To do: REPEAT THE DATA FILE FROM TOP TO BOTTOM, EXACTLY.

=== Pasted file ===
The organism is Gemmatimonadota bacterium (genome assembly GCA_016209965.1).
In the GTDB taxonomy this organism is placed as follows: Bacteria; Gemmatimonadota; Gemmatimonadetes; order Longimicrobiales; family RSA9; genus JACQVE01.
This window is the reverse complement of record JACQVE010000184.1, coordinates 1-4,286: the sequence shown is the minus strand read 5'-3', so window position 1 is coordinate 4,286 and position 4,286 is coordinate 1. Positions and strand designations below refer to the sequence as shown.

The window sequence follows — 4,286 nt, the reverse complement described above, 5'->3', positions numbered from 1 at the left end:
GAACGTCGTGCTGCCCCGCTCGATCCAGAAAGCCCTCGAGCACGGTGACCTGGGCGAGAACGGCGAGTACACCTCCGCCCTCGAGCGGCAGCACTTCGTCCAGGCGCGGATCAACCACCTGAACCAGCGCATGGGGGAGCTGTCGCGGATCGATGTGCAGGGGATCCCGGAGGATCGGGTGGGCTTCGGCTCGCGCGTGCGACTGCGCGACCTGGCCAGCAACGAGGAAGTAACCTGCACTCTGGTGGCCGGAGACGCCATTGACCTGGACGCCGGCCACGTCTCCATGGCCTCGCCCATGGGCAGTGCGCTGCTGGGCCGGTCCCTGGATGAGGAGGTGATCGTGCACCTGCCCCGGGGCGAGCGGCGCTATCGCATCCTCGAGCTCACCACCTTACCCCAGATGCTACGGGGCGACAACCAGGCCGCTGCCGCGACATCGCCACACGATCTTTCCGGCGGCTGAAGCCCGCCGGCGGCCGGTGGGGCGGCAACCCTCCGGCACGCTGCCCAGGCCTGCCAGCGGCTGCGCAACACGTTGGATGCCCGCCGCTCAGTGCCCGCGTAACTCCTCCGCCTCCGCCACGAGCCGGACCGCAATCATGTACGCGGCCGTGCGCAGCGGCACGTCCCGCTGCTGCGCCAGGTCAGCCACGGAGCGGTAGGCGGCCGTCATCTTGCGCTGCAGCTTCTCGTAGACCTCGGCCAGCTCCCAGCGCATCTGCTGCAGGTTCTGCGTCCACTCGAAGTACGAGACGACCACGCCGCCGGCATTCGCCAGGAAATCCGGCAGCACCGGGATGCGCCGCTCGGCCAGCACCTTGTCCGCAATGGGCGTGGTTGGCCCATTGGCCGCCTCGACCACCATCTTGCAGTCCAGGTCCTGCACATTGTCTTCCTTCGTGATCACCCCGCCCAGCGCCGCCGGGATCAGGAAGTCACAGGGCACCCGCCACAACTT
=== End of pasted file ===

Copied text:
The organism is Gemmatimonadota bacterium (genome assembly GCA_016209965.1).
In the GTDB taxonomy this organism is placed as follows: Bacteria; Gemmatimonadota; Gemmatimonadetes; order Longimicrobiales; family RSA9; genus JACQVE01.
This window is the reverse complement of record JACQVE010000184.1, coordinates 1-4,286: the sequence shown is the minus strand read 5'-3', so window position 1 is coordinate 4,286 and position 4,286 is coordinate 1. Positions and strand designations below refer to the sequence as shown.

The window sequence follows — 4,286 nt, the reverse complement described above, 5'->3', positions numbered from 1 at the left end:
GAACGTCGTGCTGCCCCGCTCGATCCAGAAAGCCCTCGAGCACGGTGACCTGGGCGAGAACGGCGAGTACACCTCCGCCCTCGAGCGGCAGCACTTCGTCCAGGCGCGGATCAACCACCTGAACCAGCGCATGGGGGAGCTGTCGCGGATCGATGTGCAGGGGATCCCGGAGGATCGGGTGGGCTTCGGCTCGCGCGTGCGACTGCGCGACCTGGCCAGCAACGAGGAAGTAACCTGCACTCTGGTGGCCGGAGACGCCATTGACCTGGACGCCGGCCACGTCTCCATGGCCTCGCCCATGGGCAGTGCGCTGCTGGGCCGGTCCCTGGATGAGGAGGTGATCGTGCACCTGCCCCGGGGCGAGCGGCGCTATCGCATCCTCGAGCTCACCACCTTACCCCAGATGCTACGGGGCGACAACCAGGCCGCTGCCGCGACATCGCCACACGATCTTTCCGGCGGCTGAAGCCCGCCGGCGGCCGGTGGGGCGGCAACCCTCCGGCACGCTGCCCAGGCCTGCCAGCGGCTGCGCAACACGTTGGATGCCCGCCGCTCAGTGCCCGCGTAACTCCTCCGCCTCCGCCACGAGCCGGACCGCAATCATGTACGCGGCCGTGCGCAGCGGCACGTCCCGCTGCTGCGCCAGGTCAGCCACGGAGCGGTAGGCGGCCGTCATCTTGCGCTGCAGCTTCTCGTAGACCTCGGCCAGCTCCCAGCGCATCTGCTGCAGGTTCTGCGTCCACTCGAAGTACGAGACGACCACGCCGCCGGCATTCGCCAGGAAATCCGGCAGCACCGGGATGCGCCGCTCGGCCAGCACCTTGTCCGCAATGGGCGTGGTTGGCCCATTGGCCGCCTCGACCACCATCTTGCAGTCCAGGTCCTGCACATTGTCTTCCTTCGTGATCACCCCGCCCAGCGCCGCCGGGATCAGGAAGTCACAGGGCACCCGCCACAACTT